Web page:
Iamthemorning is a duo from St. Petersburg, Russia, consisting of singer Marjana Semkina and pianist Gleb Kolyadin. A talented collective of guest musicians joins them on their third release, Lighthouse. And it’s an absolutely beautiful collection of progressive chamber rock.
All I can say is, “wow.” It’s been a while since I’ve heard a record that satisfied my adoration for pastoral singer/songwriter music and folkish prog. Lighthouse provides the same emotional gratification I get from records like Nick Drake’s Pink Moon and Genesis’ A Trick of the Tail all in one 48 minute aural walk in the woods. It’s an album that’s as mysterious, flowery and pagan as a faded spell book half-buried in the dirt, and I’m lucky I follow Kscope records close enough to find it.
The music reminds me a lot of springtime. It’s chilly, hopeful, beautiful and melancholic. And even though the whole album is uniform in mood, these songs still manage to surprise, crossing genre lines from chamber music to a cappella to folk and even jazz. No matter what musical style surfaces, you’re still enveloped in the same sort of enchanted scenery – a sad, moss-ridden castle abandoned in a secluded valley of drizzle and wildflowers.
Lighthouse sounds as if it has a tremendous heritage. It’s like these songs have been around forever, shared around olden Russian campfires and as lullabies heard amidst the foggy ocean view bedrooms of impoverished Baltic seashore homes. The mellowness becomes very frail and fluttery at times, almost like strands of music stuck to cherry blossoms that would break in a stiff wind. But when the volume is raised, the drama can reach into Nightwish power ballad territory. The group can pull at emotional strings with barely any traditional methods of loudness. Grand piano, violin, harp and xylophone instrumentation can handle all the peaks and valleys of expression these compositions call for, although traditional rock guitar and drums do make their appearances.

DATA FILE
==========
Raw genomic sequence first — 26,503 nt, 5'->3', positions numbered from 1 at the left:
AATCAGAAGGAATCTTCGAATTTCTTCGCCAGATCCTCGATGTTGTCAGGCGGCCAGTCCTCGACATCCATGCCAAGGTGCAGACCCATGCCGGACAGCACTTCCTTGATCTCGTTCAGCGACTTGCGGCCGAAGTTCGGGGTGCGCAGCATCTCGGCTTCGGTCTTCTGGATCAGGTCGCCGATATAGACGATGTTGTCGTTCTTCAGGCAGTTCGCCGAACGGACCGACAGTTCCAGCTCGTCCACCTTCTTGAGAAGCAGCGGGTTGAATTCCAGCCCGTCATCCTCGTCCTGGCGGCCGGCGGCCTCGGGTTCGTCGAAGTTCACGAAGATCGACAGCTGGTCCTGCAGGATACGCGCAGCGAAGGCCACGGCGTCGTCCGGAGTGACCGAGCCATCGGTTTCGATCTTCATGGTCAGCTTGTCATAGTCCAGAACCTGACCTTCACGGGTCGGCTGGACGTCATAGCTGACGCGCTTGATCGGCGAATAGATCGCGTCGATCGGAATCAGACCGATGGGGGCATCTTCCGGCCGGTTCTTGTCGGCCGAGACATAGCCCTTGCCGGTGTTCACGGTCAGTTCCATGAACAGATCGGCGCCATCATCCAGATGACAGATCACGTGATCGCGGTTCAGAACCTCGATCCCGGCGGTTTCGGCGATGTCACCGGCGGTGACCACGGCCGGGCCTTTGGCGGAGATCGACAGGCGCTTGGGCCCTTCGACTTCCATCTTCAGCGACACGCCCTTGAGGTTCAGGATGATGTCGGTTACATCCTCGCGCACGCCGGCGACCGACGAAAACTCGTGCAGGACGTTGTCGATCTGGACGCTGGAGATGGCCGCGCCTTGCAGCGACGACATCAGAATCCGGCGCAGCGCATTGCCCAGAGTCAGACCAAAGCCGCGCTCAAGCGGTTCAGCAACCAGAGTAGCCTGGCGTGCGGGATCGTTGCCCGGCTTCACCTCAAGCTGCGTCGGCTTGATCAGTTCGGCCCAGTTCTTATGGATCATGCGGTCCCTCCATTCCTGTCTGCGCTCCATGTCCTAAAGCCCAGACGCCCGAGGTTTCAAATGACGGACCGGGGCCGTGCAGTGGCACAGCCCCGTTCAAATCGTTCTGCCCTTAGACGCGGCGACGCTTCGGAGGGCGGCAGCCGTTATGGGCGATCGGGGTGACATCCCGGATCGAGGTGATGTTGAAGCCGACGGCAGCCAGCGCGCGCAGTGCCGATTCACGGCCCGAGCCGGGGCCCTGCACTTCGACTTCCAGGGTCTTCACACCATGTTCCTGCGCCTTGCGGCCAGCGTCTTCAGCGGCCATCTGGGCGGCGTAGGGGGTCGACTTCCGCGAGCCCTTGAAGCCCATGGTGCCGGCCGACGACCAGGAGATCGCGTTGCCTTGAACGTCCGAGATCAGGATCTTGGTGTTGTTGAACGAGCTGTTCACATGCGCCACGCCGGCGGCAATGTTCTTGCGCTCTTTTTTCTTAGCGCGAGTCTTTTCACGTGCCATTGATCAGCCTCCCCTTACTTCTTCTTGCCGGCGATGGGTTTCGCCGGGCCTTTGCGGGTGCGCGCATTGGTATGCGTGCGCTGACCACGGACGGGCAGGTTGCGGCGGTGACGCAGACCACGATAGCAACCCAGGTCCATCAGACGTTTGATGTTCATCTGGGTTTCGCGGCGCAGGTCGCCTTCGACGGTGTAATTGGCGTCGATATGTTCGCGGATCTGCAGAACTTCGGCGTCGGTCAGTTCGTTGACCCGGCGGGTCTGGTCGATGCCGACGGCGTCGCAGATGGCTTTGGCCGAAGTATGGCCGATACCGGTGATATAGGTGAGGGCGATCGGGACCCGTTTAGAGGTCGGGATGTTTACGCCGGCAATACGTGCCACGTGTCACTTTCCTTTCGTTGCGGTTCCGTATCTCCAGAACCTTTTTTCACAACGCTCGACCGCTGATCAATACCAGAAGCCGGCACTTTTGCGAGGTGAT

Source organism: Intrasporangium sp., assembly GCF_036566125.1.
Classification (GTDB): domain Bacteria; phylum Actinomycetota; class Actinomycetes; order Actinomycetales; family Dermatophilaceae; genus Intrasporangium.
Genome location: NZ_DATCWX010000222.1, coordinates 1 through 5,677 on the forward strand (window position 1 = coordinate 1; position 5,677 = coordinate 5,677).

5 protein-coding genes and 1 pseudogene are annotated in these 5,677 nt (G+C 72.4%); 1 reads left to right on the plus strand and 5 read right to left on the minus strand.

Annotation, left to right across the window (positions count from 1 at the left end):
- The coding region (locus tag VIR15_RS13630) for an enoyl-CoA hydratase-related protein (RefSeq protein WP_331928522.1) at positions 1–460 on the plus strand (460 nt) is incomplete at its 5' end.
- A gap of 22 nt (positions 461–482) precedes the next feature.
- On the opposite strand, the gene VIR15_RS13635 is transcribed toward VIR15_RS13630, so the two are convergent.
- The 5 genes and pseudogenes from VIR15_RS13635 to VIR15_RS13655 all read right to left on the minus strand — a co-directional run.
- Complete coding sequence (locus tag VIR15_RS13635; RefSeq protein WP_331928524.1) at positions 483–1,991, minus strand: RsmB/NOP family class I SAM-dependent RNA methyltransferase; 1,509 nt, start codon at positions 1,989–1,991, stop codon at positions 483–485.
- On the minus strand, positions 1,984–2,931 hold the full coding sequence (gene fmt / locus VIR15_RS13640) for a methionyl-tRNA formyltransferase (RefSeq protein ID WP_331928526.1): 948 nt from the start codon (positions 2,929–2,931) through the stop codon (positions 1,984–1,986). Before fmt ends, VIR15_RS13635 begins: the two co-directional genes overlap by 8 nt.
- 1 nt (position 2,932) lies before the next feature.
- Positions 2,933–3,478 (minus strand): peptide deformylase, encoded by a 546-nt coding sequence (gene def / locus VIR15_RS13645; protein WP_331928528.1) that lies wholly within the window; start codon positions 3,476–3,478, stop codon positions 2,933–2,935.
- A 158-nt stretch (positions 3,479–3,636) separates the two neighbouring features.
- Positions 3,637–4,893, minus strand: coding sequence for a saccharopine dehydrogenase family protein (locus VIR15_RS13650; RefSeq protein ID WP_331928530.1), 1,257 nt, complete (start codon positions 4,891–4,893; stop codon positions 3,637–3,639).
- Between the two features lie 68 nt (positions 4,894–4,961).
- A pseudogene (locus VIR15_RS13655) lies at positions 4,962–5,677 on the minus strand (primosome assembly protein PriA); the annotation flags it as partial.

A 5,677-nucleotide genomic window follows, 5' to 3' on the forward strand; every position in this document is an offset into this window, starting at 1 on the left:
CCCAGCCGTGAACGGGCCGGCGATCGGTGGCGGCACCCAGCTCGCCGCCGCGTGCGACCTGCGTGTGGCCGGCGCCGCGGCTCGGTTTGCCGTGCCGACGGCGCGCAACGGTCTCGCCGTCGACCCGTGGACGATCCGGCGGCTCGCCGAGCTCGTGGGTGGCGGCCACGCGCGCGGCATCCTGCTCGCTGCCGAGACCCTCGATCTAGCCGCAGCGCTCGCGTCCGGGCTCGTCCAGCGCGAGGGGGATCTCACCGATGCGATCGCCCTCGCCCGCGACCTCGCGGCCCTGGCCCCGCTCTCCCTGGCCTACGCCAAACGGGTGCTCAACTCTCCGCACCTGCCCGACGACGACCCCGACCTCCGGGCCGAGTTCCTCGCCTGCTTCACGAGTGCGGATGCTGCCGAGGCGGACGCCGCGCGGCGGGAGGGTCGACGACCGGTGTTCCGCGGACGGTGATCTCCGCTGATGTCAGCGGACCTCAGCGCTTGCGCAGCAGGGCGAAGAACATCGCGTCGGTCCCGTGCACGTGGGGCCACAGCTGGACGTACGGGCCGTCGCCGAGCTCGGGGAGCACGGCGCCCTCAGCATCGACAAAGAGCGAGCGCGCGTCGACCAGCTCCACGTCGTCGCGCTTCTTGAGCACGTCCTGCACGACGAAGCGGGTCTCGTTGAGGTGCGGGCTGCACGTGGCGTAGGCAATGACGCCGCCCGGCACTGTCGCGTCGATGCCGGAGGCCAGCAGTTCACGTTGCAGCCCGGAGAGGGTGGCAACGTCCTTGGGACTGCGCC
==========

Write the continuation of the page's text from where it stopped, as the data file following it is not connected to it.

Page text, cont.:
Gleb is no slouch on the piano, filling in each measure with all sorts of fluctuating notes and unexpected time signature changes. But Marjana often steals the show. Sometimes she’s singing longingly in a flowered garden in the 1800s, waiting for a white-wigged prince to take her away on a fairytale. Other times she’s lost in the woods, cloaked in a witch’s ritual robes and twirling in the trees. The duo brings baroque loftiness and freeform spirituality to a balanced musical foundation that minds its proper manners as much as it thoughtlessly careens through the speakers.
This is the most beautiful piece of music I’ve heard so far this year. Everything about it screams ear candy as far as melody, musicianship and subtlety is concerned. It’s also very easy to listen to. The songs aren’t long at all and there’s nary a pointless moment of ambience to be had despite the albums existence in a very rich sonic world. And if you make listening to music as much of an emotional undertaking as I do, I wouldn’t be surprised if you get a little misty-eyed listening to songs like “Belighted.” It packs quite a wallop of the “feels.”